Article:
On the morning is question, the suspects (us) loaded into the family sedan, hooked by McDonalds for a couple of Egg McMuffins, and proceeded southwards towards the big city. We were immediately struck by the fact that there was hardly ANY traffic. At 6:30 on a weekday morning, this was highly unusual. 
It was not a holiday, nor a day next to a weekend. This was a Thursday morning and all government agencies and banks would be open. There was almost NO TRAFFIC!
“What could be going on?”, I thought. Where are all the people? 
Then, it struck me. I looked at my lovely wife and said, “Did we miss the RAPTURE?”. 
My wife has learned to listen to me, only on occasion. The look in her eyes told me that she was considering whether this was that rare occasion when I deserved a reply. Wives are like that.
As we approached a primary traffic artery, I saw a significant stream of traffic coming our way, headed to downtown Atlanta. I said, “Who are all these people?”.
My better half, in  the spirit of the moment replied, “It’s those Godless people from Cobb County”.
You have to understand about Cobb County. Those Godless Cobbites run rough shod over our roads, causing horrible traffic jams, to get to work in a metropolitan area in which they have steadfastly refused to participate in the regional transit system. It is easy to see that most of them will not be included in the Rapture.
I live for meaningful moments like this. It satisfies me a great deal to know that I married a woman who can think like me.

Heros On 9/11

I have tried to not write of my experiences on the subject of the 9/11 terrorist attacks on the US. Instead, I have read other peoples’ stories, trying to understand the effect 9/11 had on them.

Oh the blog, Geeez! the proprietor, a lady called, “Z”, tells us that she and her husband were living in Paris, France when the event took place. She relates how she and her husband felt in a foreign land, having no idea of how the French would react. She tells of the Sunday at church when she was in such fear of a terrorist bomber that she left a church service because a middle eastern man entered with something under his overcoat. These were real feelings, and she tells the story well.

Then there’s the story that Angel has to tell. She runs a blog called, Woman Honor Thyself. Angel tells us her story about how she had her husband drive her to ground zero, and how she worked to bring comfort to the Firefighters and others who were struggling to find their comrades, or family in the rubble.

William M Briggs, who lives in Manhattan, tells us how his son was in a high school almost next to the World Trade Center. He lets the reader know how he felt when he realized his son was in danger, and tells about his frantic search that led him into the dust cloud caused by the first building’s collapse. His relief and anger are yours, too, as he closes out his story.

A friend of mine sent an email out to friends telling about his experience, and the things his company did during the disaster. His name is Cliff, and he is a ham radio operator friend, and also a former employee of the company that ran the Blackberry two-way paging network. At that time, I believe they were owned by BellSouth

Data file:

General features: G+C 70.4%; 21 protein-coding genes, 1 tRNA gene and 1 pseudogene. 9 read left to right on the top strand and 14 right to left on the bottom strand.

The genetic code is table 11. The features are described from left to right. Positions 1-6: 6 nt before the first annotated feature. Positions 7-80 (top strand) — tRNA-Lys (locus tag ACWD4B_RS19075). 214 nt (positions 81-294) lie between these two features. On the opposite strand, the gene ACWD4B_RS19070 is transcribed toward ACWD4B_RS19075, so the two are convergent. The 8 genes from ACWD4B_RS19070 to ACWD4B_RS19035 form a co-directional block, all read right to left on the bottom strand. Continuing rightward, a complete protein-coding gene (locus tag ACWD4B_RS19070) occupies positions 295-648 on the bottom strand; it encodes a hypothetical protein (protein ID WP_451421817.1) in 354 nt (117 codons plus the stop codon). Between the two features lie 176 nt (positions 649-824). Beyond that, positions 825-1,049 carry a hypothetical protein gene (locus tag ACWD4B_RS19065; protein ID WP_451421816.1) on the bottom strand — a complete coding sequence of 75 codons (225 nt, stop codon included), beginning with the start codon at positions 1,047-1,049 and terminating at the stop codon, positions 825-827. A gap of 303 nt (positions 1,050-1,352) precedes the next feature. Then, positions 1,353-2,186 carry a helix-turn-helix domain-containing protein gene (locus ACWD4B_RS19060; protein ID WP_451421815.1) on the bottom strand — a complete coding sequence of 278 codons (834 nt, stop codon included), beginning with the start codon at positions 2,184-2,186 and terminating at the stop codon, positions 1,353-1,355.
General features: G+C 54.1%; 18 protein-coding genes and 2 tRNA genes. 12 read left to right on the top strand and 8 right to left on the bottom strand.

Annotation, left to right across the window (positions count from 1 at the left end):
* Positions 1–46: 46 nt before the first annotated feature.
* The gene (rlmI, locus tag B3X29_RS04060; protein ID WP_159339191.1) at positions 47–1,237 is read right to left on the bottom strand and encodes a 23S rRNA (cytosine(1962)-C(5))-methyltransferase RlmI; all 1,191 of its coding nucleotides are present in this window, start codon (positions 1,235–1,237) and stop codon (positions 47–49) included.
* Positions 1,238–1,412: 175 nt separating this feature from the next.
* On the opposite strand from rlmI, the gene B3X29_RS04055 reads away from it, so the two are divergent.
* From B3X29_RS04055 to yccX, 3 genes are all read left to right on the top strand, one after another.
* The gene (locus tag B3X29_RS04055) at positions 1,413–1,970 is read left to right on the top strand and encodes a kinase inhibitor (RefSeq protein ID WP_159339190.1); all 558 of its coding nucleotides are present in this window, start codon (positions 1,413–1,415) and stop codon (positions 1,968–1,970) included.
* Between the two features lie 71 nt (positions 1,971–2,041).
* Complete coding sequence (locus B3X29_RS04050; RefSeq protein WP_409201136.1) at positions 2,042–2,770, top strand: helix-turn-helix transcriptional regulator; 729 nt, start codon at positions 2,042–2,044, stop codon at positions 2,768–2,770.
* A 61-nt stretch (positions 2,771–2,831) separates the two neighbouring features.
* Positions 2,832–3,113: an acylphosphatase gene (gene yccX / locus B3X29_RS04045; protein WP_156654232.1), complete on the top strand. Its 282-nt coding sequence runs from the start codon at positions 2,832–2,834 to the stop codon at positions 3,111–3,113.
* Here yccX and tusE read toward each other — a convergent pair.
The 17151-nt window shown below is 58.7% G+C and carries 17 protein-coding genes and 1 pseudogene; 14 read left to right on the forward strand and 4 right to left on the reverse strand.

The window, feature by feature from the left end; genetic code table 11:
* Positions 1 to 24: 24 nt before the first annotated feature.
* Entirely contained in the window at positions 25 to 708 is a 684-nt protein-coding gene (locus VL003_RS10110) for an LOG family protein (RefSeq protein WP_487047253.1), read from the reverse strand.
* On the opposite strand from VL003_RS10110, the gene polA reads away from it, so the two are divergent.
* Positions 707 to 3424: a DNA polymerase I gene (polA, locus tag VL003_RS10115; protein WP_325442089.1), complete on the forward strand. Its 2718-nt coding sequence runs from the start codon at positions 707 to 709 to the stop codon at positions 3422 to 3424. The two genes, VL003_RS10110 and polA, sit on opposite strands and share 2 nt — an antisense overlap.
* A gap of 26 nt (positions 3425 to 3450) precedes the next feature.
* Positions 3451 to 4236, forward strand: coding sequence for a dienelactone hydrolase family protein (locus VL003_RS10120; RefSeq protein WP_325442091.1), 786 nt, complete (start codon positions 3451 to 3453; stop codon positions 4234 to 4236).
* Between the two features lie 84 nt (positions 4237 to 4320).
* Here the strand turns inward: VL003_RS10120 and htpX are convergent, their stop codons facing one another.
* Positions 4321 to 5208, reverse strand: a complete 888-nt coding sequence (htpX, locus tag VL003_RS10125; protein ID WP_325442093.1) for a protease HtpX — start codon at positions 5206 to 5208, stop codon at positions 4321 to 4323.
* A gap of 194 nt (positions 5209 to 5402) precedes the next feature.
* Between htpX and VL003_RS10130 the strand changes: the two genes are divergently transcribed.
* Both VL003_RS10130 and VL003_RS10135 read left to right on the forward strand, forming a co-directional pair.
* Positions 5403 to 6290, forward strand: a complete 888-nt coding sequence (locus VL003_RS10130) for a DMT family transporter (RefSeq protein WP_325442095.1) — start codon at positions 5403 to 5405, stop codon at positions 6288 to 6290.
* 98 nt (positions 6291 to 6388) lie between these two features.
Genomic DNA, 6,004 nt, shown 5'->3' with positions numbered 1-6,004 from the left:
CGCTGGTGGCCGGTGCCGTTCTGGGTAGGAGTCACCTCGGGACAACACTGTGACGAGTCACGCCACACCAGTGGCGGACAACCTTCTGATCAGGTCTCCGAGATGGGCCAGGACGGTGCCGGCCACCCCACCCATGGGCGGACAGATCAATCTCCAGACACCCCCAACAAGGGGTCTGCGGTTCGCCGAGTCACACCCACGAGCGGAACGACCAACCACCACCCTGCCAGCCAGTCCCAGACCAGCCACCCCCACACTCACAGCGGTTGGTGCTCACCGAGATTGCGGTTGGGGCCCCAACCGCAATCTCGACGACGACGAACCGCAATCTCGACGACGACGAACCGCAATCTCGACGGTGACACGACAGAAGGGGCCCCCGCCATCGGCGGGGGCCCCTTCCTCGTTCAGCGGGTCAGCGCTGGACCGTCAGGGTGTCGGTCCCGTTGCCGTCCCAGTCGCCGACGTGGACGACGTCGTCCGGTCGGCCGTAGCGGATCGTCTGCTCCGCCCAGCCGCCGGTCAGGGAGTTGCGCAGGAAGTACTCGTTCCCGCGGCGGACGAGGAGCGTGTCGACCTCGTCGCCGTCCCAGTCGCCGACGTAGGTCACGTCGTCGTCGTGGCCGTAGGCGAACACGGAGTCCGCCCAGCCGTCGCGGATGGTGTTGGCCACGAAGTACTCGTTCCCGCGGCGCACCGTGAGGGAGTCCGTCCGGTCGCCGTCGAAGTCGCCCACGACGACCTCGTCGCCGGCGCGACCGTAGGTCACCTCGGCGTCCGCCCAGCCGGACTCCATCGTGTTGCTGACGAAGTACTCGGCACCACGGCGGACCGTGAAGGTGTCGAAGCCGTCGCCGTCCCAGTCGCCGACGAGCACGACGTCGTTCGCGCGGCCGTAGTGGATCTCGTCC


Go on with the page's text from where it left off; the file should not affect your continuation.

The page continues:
The BellSouth Network Operations Center at Woodbridge, N.J. was the center of their universe, and I have seen the WTC from BellSouth’s office windows. To play it safe, they transferred their operations to their backup facility in Dallas, Texas. Additionally, the network engineers tracked as many Blackberry pagers in the WTC area as they could, and sent text messages asking if the bearers needed any help. The network techs also calculated the locations of any Blackberrys where the user did not respond, turning the list over to rescuers. The local cell phone companies did the same thing.

The only thing I did on 9/11 was to calm my family, and fume at the Islamic terrorists who perpetrated the attacks, wondering if they had any blows left. It turns out they didn’t, because the last intended blow was thwarted by a bunch of guys like me, traveling business men.

The brave souls who died at Shanksville are mocked by a memorial that incorporates the crescent of Islam as some sort of mollifying statement to the terrorists. How vacuous can these politically correct people be?

We are all insulted by those who blame America for 9/11. The greater sadness is that these politically correct people don’t understand, nor do they want to understand. Ignorance can be corrected, but ignoring the truth is unforgivable.

Baseball Games And Grandsons

When you have a grandson delivered into your family, it is an unbelievable blessing. You become a playmate to him, and not a disciplinarian father. The little boy always loves his Grandpa, and this is one of God’s rewards. You can love them when they are good, and leave them to their parents when they are bad.

It was a super pleasure this past weekend to take my grandson, along with his mother and father, to an Atlanta Braves game at Turner Field, affectionately known to locals as, “The Ted”. The Braves were playing the Dodgers. There was not a lot of interest in the game because the end of the season is approaching, and this game would have little to do in deciding playoff slots.  My tickets were free because a friend’s law firm was giving them away. Good times!

Miles, my grandson, was so excited about going to see Chipper Jones, Braves star hitter. that he could not contain himself. Upon arrival, it was all his father could do to keep the three year old tyke from charging down to see the players from our field level seats. He just couldn’t understand.